Anwar had come for a two-day visit, met with ousted House Speaker Jose de Venecia, former President Fidel Ramos, and Senate president and presidential aspirant Manuel Villar.

A ban on Anwar seeking political office ended in April. After he emerged from prison four years ago, he cobbled together the People’s Alliance of opposition parties that in March won in five of Malaysia’s 13 states.

The alliance is seeking a no-confidence vote on the government of Prime Minister Abdullah Badawi, who had a falling out with the powerful former premier Mahathir Mohammad, Ibrahim’s jailer.

Political analysts say it is likely that Azizah will become prime minister (Insyallah, if our dreams come true, please dont forget our Daw Suu, your icon and the plight of all the Burmese Migrants in your country) and hold the post for her husband, who was unable to run for Parliament in March because of the ban still in effect. Anwar could ask an ally to resign so he could then run for the vacant seat in Parliament to pave his way to the premiership, something he hopes he will get in September.

If that happens, Estrada might well be at Anwar’s inaugural. “He will be one of the first few to be invited,” Anwar said.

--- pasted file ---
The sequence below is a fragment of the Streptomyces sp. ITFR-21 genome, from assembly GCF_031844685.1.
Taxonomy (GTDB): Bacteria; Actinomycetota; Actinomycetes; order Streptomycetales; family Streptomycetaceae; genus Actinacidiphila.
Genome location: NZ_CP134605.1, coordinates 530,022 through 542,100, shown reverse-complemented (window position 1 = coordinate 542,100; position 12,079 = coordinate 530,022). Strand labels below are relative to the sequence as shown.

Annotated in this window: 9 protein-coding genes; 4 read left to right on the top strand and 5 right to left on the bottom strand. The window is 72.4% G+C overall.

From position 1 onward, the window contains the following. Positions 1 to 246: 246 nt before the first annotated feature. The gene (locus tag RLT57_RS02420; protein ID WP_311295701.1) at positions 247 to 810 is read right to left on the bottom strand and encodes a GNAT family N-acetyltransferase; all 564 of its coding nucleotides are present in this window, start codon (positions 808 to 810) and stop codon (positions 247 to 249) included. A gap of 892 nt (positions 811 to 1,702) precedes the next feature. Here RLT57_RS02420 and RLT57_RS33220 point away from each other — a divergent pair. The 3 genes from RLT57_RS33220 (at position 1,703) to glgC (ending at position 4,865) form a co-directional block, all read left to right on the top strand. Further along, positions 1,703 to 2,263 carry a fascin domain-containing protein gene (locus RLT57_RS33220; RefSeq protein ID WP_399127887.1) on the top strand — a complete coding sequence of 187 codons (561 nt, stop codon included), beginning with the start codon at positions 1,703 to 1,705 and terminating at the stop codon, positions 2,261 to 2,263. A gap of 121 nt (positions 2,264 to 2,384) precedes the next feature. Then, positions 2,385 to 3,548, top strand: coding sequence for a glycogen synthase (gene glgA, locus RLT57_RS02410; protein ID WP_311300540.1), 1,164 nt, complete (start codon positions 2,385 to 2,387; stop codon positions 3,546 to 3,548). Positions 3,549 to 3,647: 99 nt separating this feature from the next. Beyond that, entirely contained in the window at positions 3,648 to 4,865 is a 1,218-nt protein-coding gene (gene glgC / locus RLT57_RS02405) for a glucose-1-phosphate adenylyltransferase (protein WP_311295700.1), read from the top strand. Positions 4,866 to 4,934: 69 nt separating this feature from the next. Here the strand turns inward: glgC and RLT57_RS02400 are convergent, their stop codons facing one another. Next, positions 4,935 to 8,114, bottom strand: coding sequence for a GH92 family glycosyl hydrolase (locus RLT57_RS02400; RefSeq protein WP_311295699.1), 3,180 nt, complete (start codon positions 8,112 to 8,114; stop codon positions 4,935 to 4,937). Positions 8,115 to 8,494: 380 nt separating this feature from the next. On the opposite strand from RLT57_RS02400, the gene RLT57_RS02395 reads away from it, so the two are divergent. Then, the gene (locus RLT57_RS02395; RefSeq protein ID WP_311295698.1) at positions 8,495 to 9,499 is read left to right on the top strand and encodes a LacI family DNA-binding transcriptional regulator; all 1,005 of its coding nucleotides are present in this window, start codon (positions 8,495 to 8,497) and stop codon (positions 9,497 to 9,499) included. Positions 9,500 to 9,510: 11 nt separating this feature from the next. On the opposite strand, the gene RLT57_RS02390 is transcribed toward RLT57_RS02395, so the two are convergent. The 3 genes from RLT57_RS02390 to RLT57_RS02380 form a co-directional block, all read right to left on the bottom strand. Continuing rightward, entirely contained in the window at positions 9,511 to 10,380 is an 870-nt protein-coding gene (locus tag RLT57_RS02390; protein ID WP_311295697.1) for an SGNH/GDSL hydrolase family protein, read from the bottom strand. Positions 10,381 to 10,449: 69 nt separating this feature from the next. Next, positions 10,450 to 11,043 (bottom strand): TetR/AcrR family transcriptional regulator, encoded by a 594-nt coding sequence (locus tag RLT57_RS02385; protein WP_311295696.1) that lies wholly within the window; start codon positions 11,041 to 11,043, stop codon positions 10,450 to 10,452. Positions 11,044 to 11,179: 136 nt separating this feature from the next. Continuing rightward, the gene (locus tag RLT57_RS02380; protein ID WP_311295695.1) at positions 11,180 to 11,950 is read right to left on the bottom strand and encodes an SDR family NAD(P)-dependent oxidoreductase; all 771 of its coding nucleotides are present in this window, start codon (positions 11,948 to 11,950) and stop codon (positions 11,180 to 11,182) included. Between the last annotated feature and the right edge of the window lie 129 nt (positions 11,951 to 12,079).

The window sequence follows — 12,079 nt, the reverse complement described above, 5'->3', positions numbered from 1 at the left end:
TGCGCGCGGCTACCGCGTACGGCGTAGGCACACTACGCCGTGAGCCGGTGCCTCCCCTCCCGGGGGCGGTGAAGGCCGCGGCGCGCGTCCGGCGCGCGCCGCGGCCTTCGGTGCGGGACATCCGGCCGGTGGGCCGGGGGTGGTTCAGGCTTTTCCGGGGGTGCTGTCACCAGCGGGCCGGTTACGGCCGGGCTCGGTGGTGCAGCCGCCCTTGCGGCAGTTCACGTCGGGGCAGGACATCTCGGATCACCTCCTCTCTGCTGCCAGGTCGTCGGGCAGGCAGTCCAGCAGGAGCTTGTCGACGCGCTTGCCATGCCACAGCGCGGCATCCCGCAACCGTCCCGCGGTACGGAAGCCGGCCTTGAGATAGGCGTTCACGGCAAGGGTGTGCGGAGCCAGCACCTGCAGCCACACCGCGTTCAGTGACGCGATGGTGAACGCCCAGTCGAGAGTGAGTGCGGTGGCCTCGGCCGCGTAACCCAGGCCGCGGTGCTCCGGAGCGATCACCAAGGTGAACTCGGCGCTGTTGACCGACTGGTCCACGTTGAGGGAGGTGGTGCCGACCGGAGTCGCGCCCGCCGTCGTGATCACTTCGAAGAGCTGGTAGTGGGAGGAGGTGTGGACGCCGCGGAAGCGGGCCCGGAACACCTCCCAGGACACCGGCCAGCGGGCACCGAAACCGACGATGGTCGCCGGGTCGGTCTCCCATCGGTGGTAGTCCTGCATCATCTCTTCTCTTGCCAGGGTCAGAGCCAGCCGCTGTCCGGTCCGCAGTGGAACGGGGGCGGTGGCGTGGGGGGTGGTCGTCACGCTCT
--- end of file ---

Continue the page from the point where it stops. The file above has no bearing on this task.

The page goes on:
“There’s a long way to go. I came to seek the advice of my great friend,” Ibrahim told reporters after posing for pictures with Estrada. “I’ve been looking forward to this,” he said.

“We don’t have that many loyal friends. I look at him as part of my family. He has a good heart. He has a passion for the poor and justice. It’s too strong.”

Upon his release, Anwar had wanted to visit Estrada while he was under detention in his rambling Tanay estate.

“The least I can do is just to go and express my sympathy and ask for his welfare,” said Ibrahim.

Estrada was convicted of plunder last year, sentenced to 40 years in jail, but was pardoned by President Macapagal-Arroyo.

Estrada described Anwar as a “mutual friend,” meeting him for the first time when the movie actor turned politician was vice president and the one time Islamic firebrand was then deputy prime minister.

When Estrada was President, he met with the wife and daughter of Anwar, earning the ire of Mahathir and causing a diplomatic flap.

Ibrahim also was very pleased that Aquino had gone out of her way to see him. She stayed for two hours. “I had to persuade her to leave earlier. In her condition, it could be bad,” said Anwar.

Asked if he expected to see Estrada in Malacañang in 2010.

He smiled and said: “That’s, of course, for the Filipino people to decide. But he’s a great friend and to my mind, I believe in his passion for justice, for the goodness of the people.